BY MARY MARSHALL
This week kicks off Discovery Channelâ€™s annual Shark Weekâ€”but what many might not realize is that the infatuation with these gigantic jagged-toothed tyrants of the sea originated decades ago here in New Jersey, where for the first time in recorded history, two were publicly severed in an attack.
A tragic accident in the Lower New York Bay left The New York Times raving "Science Admits Its Error," one headline read, "No Longer Doubted that Big Fish Attack Men."
On a fateful summer day in 1916, 11-year-old basket factory worker Lester Stillwell ventured to Matawan Creek with others to relieve some mid-summer heat. Onlookers witnessed a â€śshadow-likeâ€ť form emerge from underneath the surface and drag the boy into the creekâ€™s depths, according to WNYC.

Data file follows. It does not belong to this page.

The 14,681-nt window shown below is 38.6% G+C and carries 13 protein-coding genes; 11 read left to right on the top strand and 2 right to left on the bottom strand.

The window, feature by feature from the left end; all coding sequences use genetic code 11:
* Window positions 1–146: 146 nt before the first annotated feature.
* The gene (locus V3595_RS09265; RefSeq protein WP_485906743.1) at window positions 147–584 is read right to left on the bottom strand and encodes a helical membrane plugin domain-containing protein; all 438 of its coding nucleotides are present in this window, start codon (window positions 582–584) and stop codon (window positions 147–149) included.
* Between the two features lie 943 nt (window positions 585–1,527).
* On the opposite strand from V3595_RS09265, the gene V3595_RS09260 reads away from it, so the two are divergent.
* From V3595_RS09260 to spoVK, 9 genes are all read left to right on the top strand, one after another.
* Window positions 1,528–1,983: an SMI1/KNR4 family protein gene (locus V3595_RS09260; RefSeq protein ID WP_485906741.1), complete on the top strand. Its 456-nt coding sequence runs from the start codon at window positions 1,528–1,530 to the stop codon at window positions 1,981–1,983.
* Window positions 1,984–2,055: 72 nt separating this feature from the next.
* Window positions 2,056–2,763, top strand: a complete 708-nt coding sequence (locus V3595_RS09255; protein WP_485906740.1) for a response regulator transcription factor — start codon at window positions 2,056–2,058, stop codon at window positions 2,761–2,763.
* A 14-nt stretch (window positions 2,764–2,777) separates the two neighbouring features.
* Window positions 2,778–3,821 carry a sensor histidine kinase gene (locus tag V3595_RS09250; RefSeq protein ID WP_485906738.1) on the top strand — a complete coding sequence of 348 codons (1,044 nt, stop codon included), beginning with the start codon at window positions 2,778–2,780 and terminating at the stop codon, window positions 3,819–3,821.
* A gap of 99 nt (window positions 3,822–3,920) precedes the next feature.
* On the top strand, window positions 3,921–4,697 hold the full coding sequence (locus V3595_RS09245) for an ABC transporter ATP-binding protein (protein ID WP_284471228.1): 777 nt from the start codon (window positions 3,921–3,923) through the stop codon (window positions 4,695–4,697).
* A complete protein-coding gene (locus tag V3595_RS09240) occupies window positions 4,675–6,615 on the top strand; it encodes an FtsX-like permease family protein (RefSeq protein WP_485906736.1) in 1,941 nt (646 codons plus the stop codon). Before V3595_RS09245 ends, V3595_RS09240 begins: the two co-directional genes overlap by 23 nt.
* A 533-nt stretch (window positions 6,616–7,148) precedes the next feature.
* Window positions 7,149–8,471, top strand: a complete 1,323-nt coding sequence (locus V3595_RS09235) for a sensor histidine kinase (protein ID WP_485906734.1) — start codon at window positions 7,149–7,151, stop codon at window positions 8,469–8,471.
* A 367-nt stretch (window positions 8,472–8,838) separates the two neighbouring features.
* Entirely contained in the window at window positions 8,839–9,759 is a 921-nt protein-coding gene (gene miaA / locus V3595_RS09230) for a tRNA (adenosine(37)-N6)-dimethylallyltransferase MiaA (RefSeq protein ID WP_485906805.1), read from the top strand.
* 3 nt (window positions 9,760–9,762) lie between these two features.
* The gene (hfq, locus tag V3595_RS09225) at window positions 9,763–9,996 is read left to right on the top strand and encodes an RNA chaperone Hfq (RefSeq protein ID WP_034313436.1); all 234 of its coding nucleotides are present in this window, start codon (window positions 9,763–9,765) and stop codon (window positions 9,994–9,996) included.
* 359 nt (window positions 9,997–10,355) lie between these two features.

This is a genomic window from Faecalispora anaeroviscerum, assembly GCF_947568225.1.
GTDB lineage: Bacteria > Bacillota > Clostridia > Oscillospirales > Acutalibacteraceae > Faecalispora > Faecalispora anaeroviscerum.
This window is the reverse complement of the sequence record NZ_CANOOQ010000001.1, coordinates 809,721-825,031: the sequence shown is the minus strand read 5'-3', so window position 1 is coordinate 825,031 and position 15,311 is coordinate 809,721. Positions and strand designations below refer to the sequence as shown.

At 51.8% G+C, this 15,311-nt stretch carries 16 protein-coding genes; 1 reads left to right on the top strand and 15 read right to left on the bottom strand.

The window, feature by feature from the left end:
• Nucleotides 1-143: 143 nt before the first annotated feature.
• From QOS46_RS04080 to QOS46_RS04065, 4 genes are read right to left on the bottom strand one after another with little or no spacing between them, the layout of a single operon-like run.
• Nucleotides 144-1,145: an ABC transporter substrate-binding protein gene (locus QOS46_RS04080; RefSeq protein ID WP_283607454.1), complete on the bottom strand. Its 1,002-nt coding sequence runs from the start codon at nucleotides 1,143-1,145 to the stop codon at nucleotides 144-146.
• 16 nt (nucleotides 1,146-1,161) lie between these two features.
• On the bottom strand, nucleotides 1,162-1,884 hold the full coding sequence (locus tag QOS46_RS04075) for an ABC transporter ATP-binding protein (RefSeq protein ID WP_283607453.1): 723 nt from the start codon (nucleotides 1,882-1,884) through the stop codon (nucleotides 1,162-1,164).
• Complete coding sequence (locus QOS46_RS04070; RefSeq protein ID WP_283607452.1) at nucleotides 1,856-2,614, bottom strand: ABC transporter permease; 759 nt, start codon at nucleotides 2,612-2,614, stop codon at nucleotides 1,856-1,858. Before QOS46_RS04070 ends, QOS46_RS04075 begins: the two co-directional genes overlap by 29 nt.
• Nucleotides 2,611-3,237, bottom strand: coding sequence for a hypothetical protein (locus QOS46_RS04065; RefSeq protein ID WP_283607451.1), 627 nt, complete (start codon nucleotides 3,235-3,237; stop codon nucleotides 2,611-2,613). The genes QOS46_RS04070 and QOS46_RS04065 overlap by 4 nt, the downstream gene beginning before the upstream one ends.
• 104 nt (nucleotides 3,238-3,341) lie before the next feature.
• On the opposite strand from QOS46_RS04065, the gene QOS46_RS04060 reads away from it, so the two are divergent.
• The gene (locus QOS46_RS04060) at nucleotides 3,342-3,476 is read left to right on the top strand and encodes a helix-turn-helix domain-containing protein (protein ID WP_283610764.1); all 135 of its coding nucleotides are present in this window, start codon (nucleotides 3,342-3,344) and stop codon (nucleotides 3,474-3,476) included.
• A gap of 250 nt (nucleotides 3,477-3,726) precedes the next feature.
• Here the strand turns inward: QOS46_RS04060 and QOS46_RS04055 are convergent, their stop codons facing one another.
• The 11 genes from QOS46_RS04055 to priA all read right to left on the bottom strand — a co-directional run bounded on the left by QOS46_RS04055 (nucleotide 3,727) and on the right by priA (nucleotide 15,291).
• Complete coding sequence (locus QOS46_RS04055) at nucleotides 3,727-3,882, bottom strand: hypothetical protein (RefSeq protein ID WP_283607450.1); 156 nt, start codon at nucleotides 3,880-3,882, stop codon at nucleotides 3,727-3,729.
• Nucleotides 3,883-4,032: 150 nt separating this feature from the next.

The shark claimed another victim that day when 24-year-old Stanley Fisher plunged below the surface to recover the boyâ€™s body and never emerged.
Although this infamous historical event took place decades ago when knowledge of marine life was vastly more limited than today, the fascination with these deadly creatures of the sea still existsâ€”as well as a rare, pending threat for some unlucky swimmers.
The Guardian reports, according to Paul Sieswerda, the head of Gotham Whale volunteer marine wildlife tracking group, that there has been a surge of whales and great white sharks off the coasts of New York and New Jersey this year.